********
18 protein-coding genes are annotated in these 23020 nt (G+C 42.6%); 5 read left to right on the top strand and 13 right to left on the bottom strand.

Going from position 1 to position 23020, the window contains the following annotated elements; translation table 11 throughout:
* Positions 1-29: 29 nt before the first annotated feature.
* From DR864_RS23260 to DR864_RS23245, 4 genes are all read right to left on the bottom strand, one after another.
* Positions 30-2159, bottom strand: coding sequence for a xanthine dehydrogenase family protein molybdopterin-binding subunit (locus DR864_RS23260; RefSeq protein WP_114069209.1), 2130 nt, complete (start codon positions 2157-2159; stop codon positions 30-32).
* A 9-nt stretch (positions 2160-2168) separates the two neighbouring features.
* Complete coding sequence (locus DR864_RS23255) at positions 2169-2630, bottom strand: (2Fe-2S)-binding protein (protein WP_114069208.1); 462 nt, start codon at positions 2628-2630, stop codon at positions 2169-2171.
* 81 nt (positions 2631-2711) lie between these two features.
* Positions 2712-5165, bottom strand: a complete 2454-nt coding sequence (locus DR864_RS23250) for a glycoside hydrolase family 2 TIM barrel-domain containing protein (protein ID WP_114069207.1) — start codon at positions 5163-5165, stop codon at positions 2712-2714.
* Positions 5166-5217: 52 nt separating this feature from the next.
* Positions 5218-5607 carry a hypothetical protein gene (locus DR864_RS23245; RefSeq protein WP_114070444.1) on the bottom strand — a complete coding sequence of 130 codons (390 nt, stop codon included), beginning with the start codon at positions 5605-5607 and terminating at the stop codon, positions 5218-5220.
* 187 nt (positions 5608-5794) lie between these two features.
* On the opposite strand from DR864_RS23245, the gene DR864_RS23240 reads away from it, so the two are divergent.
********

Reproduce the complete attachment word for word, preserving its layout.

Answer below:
18 protein-coding genes are annotated in these 23020 nt (G+C 42.6%); 5 read left to right on the top strand and 13 right to left on the bottom strand.

Going from position 1 to position 23020, the window contains the following annotated elements; translation table 11 throughout:
* Positions 1-29: 29 nt before the first annotated feature.
* From DR864_RS23260 to DR864_RS23245, 4 genes are all read right to left on the bottom strand, one after another.
* Positions 30-2159, bottom strand: coding sequence for a xanthine dehydrogenase family protein molybdopterin-binding subunit (locus DR864_RS23260; RefSeq protein WP_114069209.1), 2130 nt, complete (start codon positions 2157-2159; stop codon positions 30-32).
* A 9-nt stretch (positions 2160-2168) separates the two neighbouring features.
* Complete coding sequence (locus DR864_RS23255) at positions 2169-2630, bottom strand: (2Fe-2S)-binding protein (protein WP_114069208.1); 462 nt, start codon at positions 2628-2630, stop codon at positions 2169-2171.
* 81 nt (positions 2631-2711) lie between these two features.
* Positions 2712-5165, bottom strand: a complete 2454-nt coding sequence (locus DR864_RS23250) for a glycoside hydrolase family 2 TIM barrel-domain containing protein (protein ID WP_114069207.1) — start codon at positions 5163-5165, stop codon at positions 2712-2714.
* Positions 5166-5217: 52 nt separating this feature from the next.
* Positions 5218-5607 carry a hypothetical protein gene (locus DR864_RS23245; RefSeq protein WP_114070444.1) on the bottom strand — a complete coding sequence of 130 codons (390 nt, stop codon included), beginning with the start codon at positions 5605-5607 and terminating at the stop codon, positions 5218-5220.
* 187 nt (positions 5608-5794) lie between these two features.
* On the opposite strand from DR864_RS23245, the gene DR864_RS23240 reads away from it, so the two are divergent.